Ahbinav Chandra and colleagues looked at 10,145 patients over two years
who had presented to multiple EDs with the complaint of chest pain.
After a negative work-up (non-diagnostic ECG changes, normal initial
biomarkers, and a non-MI impression) the EP had stratified each patient
as non-cardiac, low risk, high risk, or unstable angina, based solely
on their gut instinct. How right were they?
EM:RAP Blunt Abdominal Trauma in Pediatric Patients with Dr. Sanjay Arora and Dr. Mike Menchine
Pediatric patients are at higher risk for occult injuries such as
duodenal hematomas and pancreatic contusions and have therefore
traditionally been observed. In a prospective study of 1,295 pediatric
patients with blunt abdominal trauma, 1,085 had a normal CT scan.
In general, toxic alcohols can be divided into two groups based on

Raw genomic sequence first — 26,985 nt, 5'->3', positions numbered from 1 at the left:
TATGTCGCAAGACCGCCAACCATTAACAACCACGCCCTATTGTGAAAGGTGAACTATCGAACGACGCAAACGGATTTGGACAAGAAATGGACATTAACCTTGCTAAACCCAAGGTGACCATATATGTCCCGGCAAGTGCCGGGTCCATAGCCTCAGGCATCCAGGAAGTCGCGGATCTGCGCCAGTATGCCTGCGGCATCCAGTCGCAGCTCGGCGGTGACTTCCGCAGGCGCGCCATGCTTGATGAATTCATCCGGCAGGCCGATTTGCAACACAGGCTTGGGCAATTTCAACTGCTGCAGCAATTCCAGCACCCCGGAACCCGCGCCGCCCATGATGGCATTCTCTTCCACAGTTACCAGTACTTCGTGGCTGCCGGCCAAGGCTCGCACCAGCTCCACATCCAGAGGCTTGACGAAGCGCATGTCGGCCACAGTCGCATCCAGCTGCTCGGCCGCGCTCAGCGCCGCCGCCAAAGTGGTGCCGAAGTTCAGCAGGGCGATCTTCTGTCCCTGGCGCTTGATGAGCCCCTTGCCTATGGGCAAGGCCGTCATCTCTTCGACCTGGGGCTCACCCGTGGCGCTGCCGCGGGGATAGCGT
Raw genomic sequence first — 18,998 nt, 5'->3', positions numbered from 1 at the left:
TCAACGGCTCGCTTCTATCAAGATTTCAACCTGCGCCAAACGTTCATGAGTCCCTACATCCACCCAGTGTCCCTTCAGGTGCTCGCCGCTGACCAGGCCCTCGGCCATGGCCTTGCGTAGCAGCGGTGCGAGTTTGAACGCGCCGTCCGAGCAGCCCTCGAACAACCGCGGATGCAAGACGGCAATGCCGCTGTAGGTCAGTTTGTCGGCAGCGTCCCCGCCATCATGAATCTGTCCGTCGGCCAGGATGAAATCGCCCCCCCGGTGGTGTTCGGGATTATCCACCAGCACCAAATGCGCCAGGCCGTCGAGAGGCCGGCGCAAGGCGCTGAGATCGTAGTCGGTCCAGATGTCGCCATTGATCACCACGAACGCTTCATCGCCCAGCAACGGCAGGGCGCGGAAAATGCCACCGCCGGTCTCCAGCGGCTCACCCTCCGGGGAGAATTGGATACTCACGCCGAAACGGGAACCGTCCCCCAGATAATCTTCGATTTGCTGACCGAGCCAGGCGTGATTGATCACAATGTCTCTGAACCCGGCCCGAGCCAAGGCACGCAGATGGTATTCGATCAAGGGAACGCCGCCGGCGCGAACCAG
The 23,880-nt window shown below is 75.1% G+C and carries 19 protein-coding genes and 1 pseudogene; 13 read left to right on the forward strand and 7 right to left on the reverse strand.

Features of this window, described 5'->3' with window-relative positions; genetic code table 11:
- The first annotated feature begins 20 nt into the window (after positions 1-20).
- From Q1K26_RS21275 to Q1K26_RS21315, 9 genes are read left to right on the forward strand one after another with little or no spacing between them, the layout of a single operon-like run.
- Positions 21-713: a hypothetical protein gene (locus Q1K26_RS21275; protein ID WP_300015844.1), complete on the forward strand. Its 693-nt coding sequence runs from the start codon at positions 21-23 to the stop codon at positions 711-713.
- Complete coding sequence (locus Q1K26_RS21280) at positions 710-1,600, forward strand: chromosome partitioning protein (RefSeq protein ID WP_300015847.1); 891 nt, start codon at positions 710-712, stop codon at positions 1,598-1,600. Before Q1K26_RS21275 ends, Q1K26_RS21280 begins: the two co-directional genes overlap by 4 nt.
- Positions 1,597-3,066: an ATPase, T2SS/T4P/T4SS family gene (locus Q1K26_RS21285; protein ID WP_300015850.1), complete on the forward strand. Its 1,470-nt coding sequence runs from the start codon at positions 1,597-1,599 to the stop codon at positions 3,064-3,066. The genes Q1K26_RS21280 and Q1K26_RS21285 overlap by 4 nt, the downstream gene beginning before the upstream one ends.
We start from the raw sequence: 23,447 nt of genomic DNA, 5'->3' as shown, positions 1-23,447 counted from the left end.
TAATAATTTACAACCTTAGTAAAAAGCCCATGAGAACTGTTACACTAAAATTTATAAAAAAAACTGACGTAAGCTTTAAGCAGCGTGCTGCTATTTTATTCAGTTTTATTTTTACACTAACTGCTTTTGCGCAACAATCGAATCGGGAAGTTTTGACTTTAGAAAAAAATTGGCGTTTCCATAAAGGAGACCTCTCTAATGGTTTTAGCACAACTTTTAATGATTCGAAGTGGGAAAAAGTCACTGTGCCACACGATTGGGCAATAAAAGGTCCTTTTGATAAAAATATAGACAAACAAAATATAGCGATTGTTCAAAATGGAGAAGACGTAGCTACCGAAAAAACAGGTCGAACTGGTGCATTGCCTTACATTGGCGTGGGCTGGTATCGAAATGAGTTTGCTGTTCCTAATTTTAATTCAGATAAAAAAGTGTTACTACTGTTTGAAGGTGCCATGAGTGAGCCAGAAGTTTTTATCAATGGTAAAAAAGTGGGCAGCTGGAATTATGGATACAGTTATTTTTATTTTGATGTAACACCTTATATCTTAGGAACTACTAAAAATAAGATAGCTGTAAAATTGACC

similarity in symptoms, pathophysiology, and treatment: isopropyl
alcohol and ethanol in one group, methanol and ethylene glycol in the
other. Isopropyl alcohol can be considered a “super alcohol” with more
profound intoxication effects than ethanol and greater propensity for
gastrointestinal bleeding from hemorrhagic gastritis.
At a recent All L.A. Conference, a panel of guest speakers from several
emergency departments throughout Southern California discussed a few
current updates and controversies in the management of trauma patients
There are a multitude of definitions and cut-off values for the varying
degrees of hypothermia. Mild hypothermia (34 - 35C or 93.2 -95F) is
considered the excitation phase wherein shivering occurs and cardiac
output increases. In moderate hypothermia (30 - 34C or 86 – 93.2F) the
adynamic phase, cardiac output begins to drop.